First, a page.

Eddie and Chystal Gaunt, new owners of Matthew’s Steakhouse

The couple has introduced a new menu and has increased its staff to allow more customers to experience the downtown Winter Garden restaurant.

Eddie and Chystal Gaunt are presenting an all-new menu at Matthew’s Steakhouse.
Eddie and Chystal Gaunt are presenting an all-new menu at Matthew’s Steakhouse.
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Eddie Gaunt has come a long way since his days as a teenager stretching pizzas for Domino’s. He and his wife, Chystal, are the new owners of Matthew’s Steakhouse, an upscale, reservation-only restaurant in downtown Winter Garden.

The Gaunts purchased the steakhouse from Horst and Gabi Winter and son Matthew Winter at the end of March, revamped the menu to fit Eddie Gaunt’s French and Italian cooking background, and increased the staff.

Changes were made to the entire menu — except the steaks, he said.

It’s a legacy restaurant, Eddie Gaunt said, so he and Chystal want to honor that legacy by providing top-tier food and ingredients in an elegant setting — which keeps its loyal customers coming back.

“We’re not pretentious,” Eddie Gaunt said. “This is you coming to my home to have a meal and being taken care of in somebody’s home with all the ambiance and bells and whistles of an upscale steakhouse. It’s not a loud place; there are no TVs. … You can have a nice conversation over dinner.

“This is a throwback downtown, this is a throwback restaurant,” he said.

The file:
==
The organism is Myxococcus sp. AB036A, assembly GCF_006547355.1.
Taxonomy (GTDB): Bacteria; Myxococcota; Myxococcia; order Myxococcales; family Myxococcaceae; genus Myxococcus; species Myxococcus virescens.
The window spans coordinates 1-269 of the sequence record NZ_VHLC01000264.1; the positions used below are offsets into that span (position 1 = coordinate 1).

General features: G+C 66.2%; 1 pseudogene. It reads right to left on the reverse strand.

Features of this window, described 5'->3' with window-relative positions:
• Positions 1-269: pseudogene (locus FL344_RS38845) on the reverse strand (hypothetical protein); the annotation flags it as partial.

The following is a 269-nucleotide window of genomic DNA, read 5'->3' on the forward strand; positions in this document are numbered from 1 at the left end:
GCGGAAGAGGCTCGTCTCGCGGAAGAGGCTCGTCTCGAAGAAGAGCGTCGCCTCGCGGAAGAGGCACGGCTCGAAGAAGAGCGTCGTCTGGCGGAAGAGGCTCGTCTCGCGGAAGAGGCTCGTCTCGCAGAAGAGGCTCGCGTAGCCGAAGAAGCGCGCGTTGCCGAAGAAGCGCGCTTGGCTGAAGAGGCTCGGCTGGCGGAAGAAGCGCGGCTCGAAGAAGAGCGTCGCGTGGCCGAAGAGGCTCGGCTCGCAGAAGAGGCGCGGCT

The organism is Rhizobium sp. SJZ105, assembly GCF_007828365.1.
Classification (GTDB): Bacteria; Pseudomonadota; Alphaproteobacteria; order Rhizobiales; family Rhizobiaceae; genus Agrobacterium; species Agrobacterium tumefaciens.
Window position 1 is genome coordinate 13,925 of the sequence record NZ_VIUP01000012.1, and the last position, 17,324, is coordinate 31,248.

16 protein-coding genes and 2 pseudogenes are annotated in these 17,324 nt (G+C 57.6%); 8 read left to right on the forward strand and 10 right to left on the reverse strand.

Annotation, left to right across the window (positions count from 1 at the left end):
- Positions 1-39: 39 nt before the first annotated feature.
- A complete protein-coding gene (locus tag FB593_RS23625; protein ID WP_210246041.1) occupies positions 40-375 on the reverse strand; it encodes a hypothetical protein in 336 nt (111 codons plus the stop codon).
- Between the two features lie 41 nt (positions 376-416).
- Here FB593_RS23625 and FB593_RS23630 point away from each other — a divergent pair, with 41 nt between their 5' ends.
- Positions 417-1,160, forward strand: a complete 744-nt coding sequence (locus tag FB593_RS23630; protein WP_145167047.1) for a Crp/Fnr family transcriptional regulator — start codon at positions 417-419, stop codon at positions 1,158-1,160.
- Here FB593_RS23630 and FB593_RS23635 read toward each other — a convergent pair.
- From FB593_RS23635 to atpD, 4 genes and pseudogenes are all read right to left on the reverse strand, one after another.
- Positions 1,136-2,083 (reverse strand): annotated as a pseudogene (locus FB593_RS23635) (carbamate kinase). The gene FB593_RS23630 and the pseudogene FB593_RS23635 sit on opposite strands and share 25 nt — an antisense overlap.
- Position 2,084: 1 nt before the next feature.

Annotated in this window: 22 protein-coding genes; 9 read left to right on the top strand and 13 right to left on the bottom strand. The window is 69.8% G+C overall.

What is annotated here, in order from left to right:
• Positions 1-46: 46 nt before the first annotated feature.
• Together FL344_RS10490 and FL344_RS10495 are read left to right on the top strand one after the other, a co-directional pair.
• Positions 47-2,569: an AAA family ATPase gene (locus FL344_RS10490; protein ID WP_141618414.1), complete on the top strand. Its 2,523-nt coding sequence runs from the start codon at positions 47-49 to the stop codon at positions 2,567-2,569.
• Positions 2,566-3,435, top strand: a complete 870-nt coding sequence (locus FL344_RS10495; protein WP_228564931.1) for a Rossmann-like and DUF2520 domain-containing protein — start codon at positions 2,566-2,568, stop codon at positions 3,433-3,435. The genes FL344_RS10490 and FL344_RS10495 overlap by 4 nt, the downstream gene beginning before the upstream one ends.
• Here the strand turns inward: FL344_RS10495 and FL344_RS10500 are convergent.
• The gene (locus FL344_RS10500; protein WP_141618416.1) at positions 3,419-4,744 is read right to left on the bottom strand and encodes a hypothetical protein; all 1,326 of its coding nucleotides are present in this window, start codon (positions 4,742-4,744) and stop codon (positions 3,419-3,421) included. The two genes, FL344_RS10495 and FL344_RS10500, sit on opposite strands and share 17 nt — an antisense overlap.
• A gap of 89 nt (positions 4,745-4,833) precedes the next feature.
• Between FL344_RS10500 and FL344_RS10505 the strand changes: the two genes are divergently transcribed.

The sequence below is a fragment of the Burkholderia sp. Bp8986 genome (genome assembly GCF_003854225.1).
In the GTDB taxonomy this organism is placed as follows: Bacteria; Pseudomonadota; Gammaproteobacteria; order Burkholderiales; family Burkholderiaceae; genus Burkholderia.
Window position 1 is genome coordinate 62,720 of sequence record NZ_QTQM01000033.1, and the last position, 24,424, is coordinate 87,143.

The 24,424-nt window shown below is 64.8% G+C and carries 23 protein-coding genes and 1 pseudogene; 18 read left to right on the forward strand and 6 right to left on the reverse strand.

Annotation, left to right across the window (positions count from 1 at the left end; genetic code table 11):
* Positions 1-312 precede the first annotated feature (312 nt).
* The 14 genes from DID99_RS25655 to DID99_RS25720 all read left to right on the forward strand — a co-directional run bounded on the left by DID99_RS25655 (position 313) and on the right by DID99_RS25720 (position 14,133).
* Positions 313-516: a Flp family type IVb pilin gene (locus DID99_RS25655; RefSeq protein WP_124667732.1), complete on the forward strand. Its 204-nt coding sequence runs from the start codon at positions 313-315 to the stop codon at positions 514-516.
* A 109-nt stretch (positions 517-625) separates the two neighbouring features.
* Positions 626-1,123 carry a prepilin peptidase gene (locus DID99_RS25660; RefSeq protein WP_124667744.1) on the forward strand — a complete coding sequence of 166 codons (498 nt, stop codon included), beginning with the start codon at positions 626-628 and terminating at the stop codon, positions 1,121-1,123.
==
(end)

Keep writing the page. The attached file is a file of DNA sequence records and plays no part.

Eddie Gaunt is a chef and a sommelier, and he takes pride in the interesting, small-release wines, as well as the quality of meat, he offers diners. He buys local whenever possible — from the cuts of meat to the fruits and vegetables.


Eddie Gaunt estimates he had 52 jobs before he was 18.

“I could just never find that thing that scratched that itch for me,” he said. “I remember getting my first serving job. I felt like I was working for myself. … I could make great money. I fell in love with that concept. I became really good at it.”

When he was 18, he was serving at Olive Garden. When the kitchen was short one night, he said, he was asked to work the sauté line. He did this periodically until he was asked to go into management.

He was going through the police academy at the time and had a decision to make. He took the general manager’s position, becoming the youngest in the Darden Restaurants company at the age of 21.

Eddie Gaunt said he piloted Olive Garden’s culinary program that sent employees to Italy to learn about wine partners.

“It’s just fun stuff,” he said. “That really sparked my interest in food, and I became a foodie at that point. I was like a sponge and wanted to absorb.”

By the late 2000s, he owned three restaurants in Orlando, Ocala and St. Cloud.

Eddie Gaunt said he has experienced several health crises — diabetes, a kidney-pancreas transplant and cancer — and cooking has always been a way for him to decompress.

“If I’m stressed out, I’m cooking,” he said. “It’s medicinal for me. … It’s my go-to place. I just love it. I’ve always been this way.”

Fresh and quality food have been key to his health.

“I always consider myself a Whole Foods or Fresh Market shopper,” he said. “I just like finer food, and I’m the same way in the restaurant.”


During the pandemic two years ago, the Gaunts bought a recreational vehicle and headed for Yellowstone National Park.